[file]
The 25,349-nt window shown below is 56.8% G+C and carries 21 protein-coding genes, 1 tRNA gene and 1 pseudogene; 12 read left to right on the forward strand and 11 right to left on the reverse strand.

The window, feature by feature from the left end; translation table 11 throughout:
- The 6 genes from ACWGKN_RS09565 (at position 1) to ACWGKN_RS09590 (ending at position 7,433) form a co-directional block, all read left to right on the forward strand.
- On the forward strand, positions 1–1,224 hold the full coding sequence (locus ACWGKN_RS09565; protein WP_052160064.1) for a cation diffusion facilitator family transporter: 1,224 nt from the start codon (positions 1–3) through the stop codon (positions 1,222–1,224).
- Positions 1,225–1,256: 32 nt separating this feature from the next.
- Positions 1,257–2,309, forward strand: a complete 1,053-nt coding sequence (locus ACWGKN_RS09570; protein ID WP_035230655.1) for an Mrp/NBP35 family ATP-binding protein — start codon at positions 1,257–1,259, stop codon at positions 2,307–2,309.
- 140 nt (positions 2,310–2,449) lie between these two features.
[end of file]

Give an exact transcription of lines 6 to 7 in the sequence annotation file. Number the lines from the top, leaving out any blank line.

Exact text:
- Positions 1,257–2,309, forward strand: a complete 1,053-nt coding sequence (locus ACWGKN_RS09570; protein ID WP_035230655.1) for an Mrp/NBP35 family ATP-binding protein — start codon at positions 1,257–1,259, stop codon at positions 2,307–2,309.
- 140 nt (positions 2,310–2,449) lie between these two features.